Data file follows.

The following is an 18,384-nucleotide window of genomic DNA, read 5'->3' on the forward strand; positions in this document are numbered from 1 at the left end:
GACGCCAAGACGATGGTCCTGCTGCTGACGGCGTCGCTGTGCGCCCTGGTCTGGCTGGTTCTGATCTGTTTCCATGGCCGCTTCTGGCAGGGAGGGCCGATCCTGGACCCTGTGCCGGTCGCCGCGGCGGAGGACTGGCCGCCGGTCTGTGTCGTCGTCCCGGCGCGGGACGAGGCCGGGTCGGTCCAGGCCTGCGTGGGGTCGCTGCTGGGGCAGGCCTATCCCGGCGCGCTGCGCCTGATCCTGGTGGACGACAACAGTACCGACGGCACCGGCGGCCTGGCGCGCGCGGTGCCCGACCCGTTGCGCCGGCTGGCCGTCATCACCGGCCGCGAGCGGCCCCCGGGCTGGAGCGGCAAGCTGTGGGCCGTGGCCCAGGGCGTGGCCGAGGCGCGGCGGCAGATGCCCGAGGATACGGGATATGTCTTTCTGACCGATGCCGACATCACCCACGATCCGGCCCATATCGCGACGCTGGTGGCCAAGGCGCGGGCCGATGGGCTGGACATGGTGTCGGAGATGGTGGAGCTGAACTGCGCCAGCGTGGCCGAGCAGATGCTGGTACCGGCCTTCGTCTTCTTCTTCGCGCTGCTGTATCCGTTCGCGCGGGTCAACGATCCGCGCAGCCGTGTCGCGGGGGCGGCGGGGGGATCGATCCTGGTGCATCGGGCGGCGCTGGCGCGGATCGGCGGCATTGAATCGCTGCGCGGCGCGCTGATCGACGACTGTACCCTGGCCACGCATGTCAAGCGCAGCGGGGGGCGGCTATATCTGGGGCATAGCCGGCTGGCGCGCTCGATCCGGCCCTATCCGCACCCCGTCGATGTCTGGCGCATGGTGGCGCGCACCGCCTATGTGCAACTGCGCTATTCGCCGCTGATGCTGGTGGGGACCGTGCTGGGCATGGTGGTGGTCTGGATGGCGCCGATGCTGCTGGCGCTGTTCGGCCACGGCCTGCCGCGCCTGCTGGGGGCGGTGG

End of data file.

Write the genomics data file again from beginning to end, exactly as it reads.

The following is an 18,384-nucleotide window of genomic DNA, read 5'->3' on the forward strand; positions in this document are numbered from 1 at the left end:
GACGCCAAGACGATGGTCCTGCTGCTGACGGCGTCGCTGTGCGCCCTGGTCTGGCTGGTTCTGATCTGTTTCCATGGCCGCTTCTGGCAGGGAGGGCCGATCCTGGACCCTGTGCCGGTCGCCGCGGCGGAGGACTGGCCGCCGGTCTGTGTCGTCGTCCCGGCGCGGGACGAGGCCGGGTCGGTCCAGGCCTGCGTGGGGTCGCTGCTGGGGCAGGCCTATCCCGGCGCGCTGCGCCTGATCCTGGTGGACGACAACAGTACCGACGGCACCGGCGGCCTGGCGCGCGCGGTGCCCGACCCGTTGCGCCGGCTGGCCGTCATCACCGGCCGCGAGCGGCCCCCGGGCTGGAGCGGCAAGCTGTGGGCCGTGGCCCAGGGCGTGGCCGAGGCGCGGCGGCAGATGCCCGAGGATACGGGATATGTCTTTCTGACCGATGCCGACATCACCCACGATCCGGCCCATATCGCGACGCTGGTGGCCAAGGCGCGGGCCGATGGGCTGGACATGGTGTCGGAGATGGTGGAGCTGAACTGCGCCAGCGTGGCCGAGCAGATGCTGGTACCGGCCTTCGTCTTCTTCTTCGCGCTGCTGTATCCGTTCGCGCGGGTCAACGATCCGCGCAGCCGTGTCGCGGGGGCGGCGGGGGGATCGATCCTGGTGCATCGGGCGGCGCTGGCGCGGATCGGCGGCATTGAATCGCTGCGCGGCGCGCTGATCGACGACTGTACCCTGGCCACGCATGTCAAGCGCAGCGGGGGGCGGCTATATCTGGGGCATAGCCGGCTGGCGCGCTCGATCCGGCCCTATCCGCACCCCGTCGATGTCTGGCGCATGGTGGCGCGCACCGCCTATGTGCAACTGCGCTATTCGCCGCTGATGCTGGTGGGGACCGTGCTGGGCATGGTGGTGGTCTGGATGGCGCCGATGCTGCTGGCGCTGTTCGGCCACGGCCTGCCGCGCCTGCTGGGGGCGGTGG